Technics Publications

Business unIntelligence

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Business unIntelligence: Insight and Innovation beyond Analytics and Big Data, by Dr. Barry Devlin

Business unIntelligence reflects the new reality that in today’s socially complex and rapidly changing world, business decisions must be based on a combination of rational and intuitive thinking. Integrating cues from diverse information sources and tacit knowledge, decision makers create unique meaning to innovate heuristically at the speed of thought. This book provides a wealth of new models that business and IT can use together to design support systems for tomorrow’s successful organizations.


CHAPTER 1 A modern trinity

Why now? Why Business unIntelligence?
What’s it all about, trinity?
Pandora’s Box of information
Process, process every where
There’s nowt so queer as folk
Architecting the biz-tech ecosystem

CHAPTER 2 The biz-tech ecosystem

The birth of the Beast
Beauty and the Beast—the biz-tech ecosystem
Key features of the biz-tech ecosystem
Tyranny of the Beast
In practice—all change in the organization

CHAPTER 3 Data, information and the hegemony of IT

The knowledge pyramid and the ancient serpent of wisdom
What is this thing called data?
From information to data
The modern meaning model—m3
Database daemons and delicate data models
The importance of being information
IDEAL architecture (1): Information,
Structure/Context dimension
Metadata is two four-letter words
In practice—focusing IT on information

CHAPTER 4 Fact, fiction or fabrication

Questions and answers
Where do you come from (my lovely)?
It’s my data, and I’ll play if I want to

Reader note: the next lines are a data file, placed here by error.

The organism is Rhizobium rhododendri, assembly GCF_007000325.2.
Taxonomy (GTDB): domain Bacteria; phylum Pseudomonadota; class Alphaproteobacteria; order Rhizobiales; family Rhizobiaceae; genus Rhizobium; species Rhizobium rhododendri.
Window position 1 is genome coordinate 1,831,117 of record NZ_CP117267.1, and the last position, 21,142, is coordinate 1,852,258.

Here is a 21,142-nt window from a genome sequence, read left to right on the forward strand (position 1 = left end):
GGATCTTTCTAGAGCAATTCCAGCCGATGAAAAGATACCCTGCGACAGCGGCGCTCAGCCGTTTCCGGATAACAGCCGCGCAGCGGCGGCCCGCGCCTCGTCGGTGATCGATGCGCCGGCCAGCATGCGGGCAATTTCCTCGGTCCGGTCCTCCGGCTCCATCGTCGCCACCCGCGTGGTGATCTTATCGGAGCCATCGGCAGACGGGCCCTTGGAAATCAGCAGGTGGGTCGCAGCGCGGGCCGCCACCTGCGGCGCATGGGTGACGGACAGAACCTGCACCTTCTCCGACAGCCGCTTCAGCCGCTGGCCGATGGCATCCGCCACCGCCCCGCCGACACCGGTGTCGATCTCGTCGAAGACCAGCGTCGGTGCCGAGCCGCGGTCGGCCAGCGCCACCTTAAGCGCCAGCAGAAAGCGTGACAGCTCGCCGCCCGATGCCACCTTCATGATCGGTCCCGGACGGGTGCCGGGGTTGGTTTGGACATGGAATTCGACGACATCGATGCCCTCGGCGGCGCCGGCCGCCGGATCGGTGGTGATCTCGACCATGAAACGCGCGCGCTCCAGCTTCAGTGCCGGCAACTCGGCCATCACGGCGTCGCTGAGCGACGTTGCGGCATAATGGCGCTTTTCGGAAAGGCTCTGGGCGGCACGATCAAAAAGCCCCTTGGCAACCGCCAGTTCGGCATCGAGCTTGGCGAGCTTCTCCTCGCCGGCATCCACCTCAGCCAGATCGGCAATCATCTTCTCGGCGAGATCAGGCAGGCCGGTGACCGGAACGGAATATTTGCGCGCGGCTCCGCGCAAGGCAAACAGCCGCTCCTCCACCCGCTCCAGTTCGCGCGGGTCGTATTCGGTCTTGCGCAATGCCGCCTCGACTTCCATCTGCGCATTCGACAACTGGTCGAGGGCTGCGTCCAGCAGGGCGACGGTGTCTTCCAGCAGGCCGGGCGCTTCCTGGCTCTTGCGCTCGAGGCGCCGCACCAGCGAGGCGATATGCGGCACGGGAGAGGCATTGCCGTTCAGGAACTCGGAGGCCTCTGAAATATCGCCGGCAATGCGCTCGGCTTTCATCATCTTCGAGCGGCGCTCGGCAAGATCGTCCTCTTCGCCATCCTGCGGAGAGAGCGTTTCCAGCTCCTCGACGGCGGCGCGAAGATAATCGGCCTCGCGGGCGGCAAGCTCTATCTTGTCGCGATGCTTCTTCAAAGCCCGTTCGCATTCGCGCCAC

I’m going home…and I’m taking my data with me
Information from beyond the Pale
Tales of sails and sales
A new model for information trust
IDEAL architecture (2): Information,
Reliance/Usage dimension
In practice—(re)building trust in data

CHAPTER 5 Data-based decision making

Turning the tables on business
The data warehouse at the end of the universe
Business intelligence—really?
Today’s conundrum—consistency or timeliness
Most of our assumptions have outlived their uselessness
IDEAL architecture (3): Information,
Timeliness/Consistency dimension
Beyond the data warehouse
REAL architecture (1): Core business information
In practice—upgrading your data warehouse

CHAPTER 6 Death and rebirth in the information explosion

Data deluge, information tsunami
What is big data and why bother?
Internal reality mirrors the external
A primer on big data technology
Information—the tri-domain logical model
REAL architecture (2): Pillars replace layers
In practice—bringing big data on board

CHAPTER 7 How applications became apps and other process peculiarities

Hunter-gatherers, farmers and industrialists
From make and sell to sense and respond
Process is at the heart of decision making
Stability or agility (also known as SOA)
Keeping up with the fashionistas
IDEAL architecture (4), Process
REAL architecture (3), The six process-ations
In practice—implementing process flexibility

CHAPTER 8 Insightful decision making

BI (the first time)
Information—some recent history
Copyright or copywrong
I spy with my little eye something beginning…
The care and grooming of content
A marriage of convenience
Knowledge management is the answer; now, what was the question?
Models, ontologies and the Semantic Web
In practice—finally moving beyond data